According to NASA, the Atacama Desert is the driest desert in the world. The region located close to the borders with Argentina and more immediately Bolivia, is mostly composed of salt and sand. Dwarfed by a bracelet of active and non-active volcanoes, it is renowned for its clear night skies, which offer world-class stargazing opportunities.
Flying to Calama Airport
I arrived at Calama airport on a warm summer’s morning, to be greeted by azure skies and a temperature demanding short sleeves and sun hats. A far cry from the rain and gloom of winter in London. I made the one and half hour scenic journey to the oasis town of San Pedro de Atacama, a place that I had previously visited as a travelling vagabond at the age of 23. The town has changed since I was there in 2006: top end hotels have been built on the edge of the town to cater for the more discerning traveller. On my first visit I stayed in what could best be described as a barn with a bed. On this trip, I stayed at the impressive Tierra Atacama hotel, which offers all guests huge rooms with views over the iconic Lincancabur volcano. As well as excellent communal areas, including an UMA spa and infinity pool with unrivalled views.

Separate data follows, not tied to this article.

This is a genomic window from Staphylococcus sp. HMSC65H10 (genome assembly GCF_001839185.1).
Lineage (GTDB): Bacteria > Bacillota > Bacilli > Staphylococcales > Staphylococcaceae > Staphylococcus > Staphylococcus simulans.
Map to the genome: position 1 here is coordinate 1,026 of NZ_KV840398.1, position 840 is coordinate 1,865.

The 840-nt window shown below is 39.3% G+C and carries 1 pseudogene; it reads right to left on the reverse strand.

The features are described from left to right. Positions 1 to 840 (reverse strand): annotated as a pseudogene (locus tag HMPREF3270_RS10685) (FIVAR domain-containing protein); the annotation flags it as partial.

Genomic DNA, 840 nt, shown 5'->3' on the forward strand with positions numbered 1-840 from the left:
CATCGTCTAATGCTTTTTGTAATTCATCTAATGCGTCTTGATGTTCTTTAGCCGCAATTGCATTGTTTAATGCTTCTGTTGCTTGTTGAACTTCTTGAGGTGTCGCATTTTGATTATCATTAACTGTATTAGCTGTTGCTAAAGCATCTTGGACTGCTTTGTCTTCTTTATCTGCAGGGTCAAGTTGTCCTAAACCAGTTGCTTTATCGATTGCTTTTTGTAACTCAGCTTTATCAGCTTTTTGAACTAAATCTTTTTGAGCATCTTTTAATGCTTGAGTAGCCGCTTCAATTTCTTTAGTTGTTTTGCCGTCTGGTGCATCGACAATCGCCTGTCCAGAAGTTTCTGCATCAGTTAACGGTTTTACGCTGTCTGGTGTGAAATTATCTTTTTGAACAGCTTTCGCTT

Valle de la Luna
What fascinates me most about the Atacama Desert is how much there is to do in an area that looks so sparse. My favourite excursions from my first visit were repeated on this trip. A drive and a short walk through the Cordillera de la Sal (Salt Mountains) to the Valle de la Luna (Valley of the Moon) learning about the geological makeup of the region and the importance of the crystallised salt in the rocks. The Valley of the Moon has an iconic sand dune from where great pictures can be taken of the surrounding desert. Probably the most impressive panorama in the region is the view at Valle de la Muerte (Valley of Death). Geologists would be in heaven and those who simply appreciate great scenery will love the distant views to the Andean volcanic chain.
Areas to visit in Atacama
Other areas of interest in the region include the small town of Toconao, to the south of San Pedro, with its interesting water irrigation system and quaint Andean village feel. The tranquil salt flats at the Salar de Atacama, or to the north of San Pedro, Puritama hot springs and Tatio geysers afford the chance to be at one with nature. The Atacama Desert is the perfect place to relax at the end of a trip to Chile or surrounding countries. The combination of guaranteed good weather and laid back atmosphere make for a perfect trip for people of all ages and tastes.
I’ve been to the Atacama Desert twice now and I’m already looking forward to going back again.
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